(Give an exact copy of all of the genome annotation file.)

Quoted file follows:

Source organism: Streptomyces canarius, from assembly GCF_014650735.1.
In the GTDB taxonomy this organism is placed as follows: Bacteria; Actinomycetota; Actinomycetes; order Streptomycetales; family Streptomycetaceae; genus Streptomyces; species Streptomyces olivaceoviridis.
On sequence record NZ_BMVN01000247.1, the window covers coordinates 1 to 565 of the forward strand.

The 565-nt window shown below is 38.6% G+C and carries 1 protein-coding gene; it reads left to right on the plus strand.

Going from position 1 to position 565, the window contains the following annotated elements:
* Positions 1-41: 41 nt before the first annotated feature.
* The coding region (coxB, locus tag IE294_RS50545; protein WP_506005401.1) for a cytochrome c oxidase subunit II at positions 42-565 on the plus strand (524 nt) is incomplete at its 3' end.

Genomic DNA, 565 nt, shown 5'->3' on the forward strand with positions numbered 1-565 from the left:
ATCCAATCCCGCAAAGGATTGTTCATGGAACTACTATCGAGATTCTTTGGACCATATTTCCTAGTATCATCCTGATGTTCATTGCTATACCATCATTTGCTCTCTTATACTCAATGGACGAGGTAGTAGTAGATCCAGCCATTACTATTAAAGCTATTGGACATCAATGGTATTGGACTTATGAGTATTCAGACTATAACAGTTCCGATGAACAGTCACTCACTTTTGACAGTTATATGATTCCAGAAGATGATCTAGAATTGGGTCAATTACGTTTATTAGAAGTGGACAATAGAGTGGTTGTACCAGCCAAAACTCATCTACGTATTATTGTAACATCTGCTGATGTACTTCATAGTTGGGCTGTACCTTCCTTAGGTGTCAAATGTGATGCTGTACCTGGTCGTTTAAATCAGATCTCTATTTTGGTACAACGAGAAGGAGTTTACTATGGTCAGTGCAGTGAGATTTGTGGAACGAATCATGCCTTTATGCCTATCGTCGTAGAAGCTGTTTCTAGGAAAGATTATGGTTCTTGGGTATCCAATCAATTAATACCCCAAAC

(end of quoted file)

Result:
Source organism: Streptomyces canarius, from assembly GCF_014650735.1.
In the GTDB taxonomy this organism is placed as follows: Bacteria; Actinomycetota; Actinomycetes; order Streptomycetales; family Streptomycetaceae; genus Streptomyces; species Streptomyces olivaceoviridis.
On sequence record NZ_BMVN01000247.1, the window covers coordinates 1 to 565 of the forward strand.

The 565-nt window shown below is 38.6% G+C and carries 1 protein-coding gene; it reads left to right on the plus strand.

Going from position 1 to position 565, the window contains the following annotated elements:
* Positions 1-41: 41 nt before the first annotated feature.
* The coding region (coxB, locus tag IE294_RS50545; protein WP_506005401.1) for a cytochrome c oxidase subunit II at positions 42-565 on the plus strand (524 nt) is incomplete at its 3' end.

Genomic DNA, 565 nt, shown 5'->3' on the forward strand with positions numbered 1-565 from the left:
ATCCAATCCCGCAAAGGATTGTTCATGGAACTACTATCGAGATTCTTTGGACCATATTTCCTAGTATCATCCTGATGTTCATTGCTATACCATCATTTGCTCTCTTATACTCAATGGACGAGGTAGTAGTAGATCCAGCCATTACTATTAAAGCTATTGGACATCAATGGTATTGGACTTATGAGTATTCAGACTATAACAGTTCCGATGAACAGTCACTCACTTTTGACAGTTATATGATTCCAGAAGATGATCTAGAATTGGGTCAATTACGTTTATTAGAAGTGGACAATAGAGTGGTTGTACCAGCCAAAACTCATCTACGTATTATTGTAACATCTGCTGATGTACTTCATAGTTGGGCTGTACCTTCCTTAGGTGTCAAATGTGATGCTGTACCTGGTCGTTTAAATCAGATCTCTATTTTGGTACAACGAGAAGGAGTTTACTATGGTCAGTGCAGTGAGATTTGTGGAACGAATCATGCCTTTATGCCTATCGTCGTAGAAGCTGTTTCTAGGAAAGATTATGGTTCTTGGGTATCCAATCAATTAATACCCCAAAC